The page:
In 2009, the Federal Court found that a loan provided by BHP Billiton Finance to a special purpose subsidiary company was not limited recourse debt. In this case, the borrower was incorporated to develop projects (investments) funded by debt provided by BHP Billiton Finance secured against the project assets. The projects failed, resulting in the loss of most of the investment. As a result, the finance company’s ability to recover its debts was limited to the assets comprising the project assets. The Tax Office argued that the debt was a limited recourse debt, as the finance company’s ability to recover the debt was limited to the value of the specific assets purchased with the debts. The Court rejected this argument on the basis the debt was not contractually limited, only effectively restricted to those assets. The Budget announcement states the definition of limited recourse debt will be clarified to ensure deductions are not available where the right to recover the debt is effectively limited to the financed asset or the security provided. Presumably, this amendment is designed to overcome the decision in the BHP Finance case. BAD DEBT DEDUCTION RELATED PARTIES - NO DEDUCTION Bad debt deductions will no longer be available where the debtor and creditor are related parties. This measure is generally targeted at in-house finance entities but, depending on the details, may have wider ramifications for related party bad debt write offs. Presumably this is also in response to the court decision in BPH Billiton Finance as mentioned above. It appears this will only apply to tax write offs on revenue account and will not apply to debt forgiveness on capital account. This measure will have effect from 8 May 2012.

FRINGE BENEFITS TAX LIVING AWAY FROM HOME ALLOWANCES AND BENEFITS The Government has announced more restrictions for tax concessions for living away from allowances and benefits. Previously, the Government announced amendments, which take effect from 1 July 2012, to remove the tax concessions for living away from home allowances and benefits for temporary residents unless they are living away from an established home in Australia. The good news is that there will be transitional rules so that the 1 July 2012 start date will only apply to arrangements entered into after 8 May 2012 (Budget night). Arrangements entered into before that date will have an application date of 1 July 2014 i.e. a two year transitional period. However, the budget amendments will further restrict the availability of living away from home concessions for all taxpayers. Under the new amendments, the tax concession will only be available: • for payments made in the first year in which an individual is living away from home; and • where the individual maintains a home for their own use in Australia which they are living away from.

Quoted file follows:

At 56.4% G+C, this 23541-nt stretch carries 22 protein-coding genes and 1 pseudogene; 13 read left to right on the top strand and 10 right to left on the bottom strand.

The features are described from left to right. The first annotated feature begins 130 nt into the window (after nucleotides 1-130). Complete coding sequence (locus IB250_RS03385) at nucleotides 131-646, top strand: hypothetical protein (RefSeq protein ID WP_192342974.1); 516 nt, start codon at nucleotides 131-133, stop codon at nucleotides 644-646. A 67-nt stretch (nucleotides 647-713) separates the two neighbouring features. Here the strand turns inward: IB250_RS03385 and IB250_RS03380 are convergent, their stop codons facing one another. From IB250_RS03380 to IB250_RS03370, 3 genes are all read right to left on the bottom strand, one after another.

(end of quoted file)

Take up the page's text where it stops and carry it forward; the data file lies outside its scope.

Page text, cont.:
These amendments extend the previously announced amendments by introducing the 12 month limitation, and by requiring all recipients to be maintaining a home for their own use in Australia (under the previously announced reforms, this requirement only applied to temporary residents). These amendments will not apply to individuals who are employed under a fly in, fly out arrangement (generally those employed in the mining industry), and to individuals who receive travel allowances (generally for no more than 21 days). AIRLINE TRANSPORT FRINGE BENEFITS The Government has announced an amendment to the taxation of airline transport fringe benefits, which arises when a free or discounted airline ticket is provided (usually to employees of airlines and associated businesses). Under the law as it currently stands, the taxable value of the benefit is determined by comparing the amount paid by the traveller with the stand-by price of the ticket. The Government has identified that airlines do not generally quote stand-by fares anymore given heavy discounting and load management by airlines. The amendment will substitute the stand-by price of the ticket with the market price of the ticket.

SUPERANNUATION SUPERANNUATION – DEFERRAL OF HIGHER CONCESSIONAL CONTRIBUTIONS CAP The Government will defer the start date of the 2010-11 budget measure to increase the concessional contribution caps for individuals over 50 with low superannuation balances by two years, from 1 July 2012 to 1 July 2014. Under the higher concessional contributions cap measure, individuals who are at least 50 years of age and who have total superannuation balances of less than $500,000 would be able to make up to $50,000 in concessional contributions i.e. $25,000 more than available under the general concessional contributions cap. The two-year deferral means until 1 July 2014, all individuals will be able to make concessional contributions of up to $25,000 per year as permitted under the general concessional contributions cap. In 2014-15, the general cap is likely to increase to $30,000 through indexation, and the higher cap would then commence at $55,000.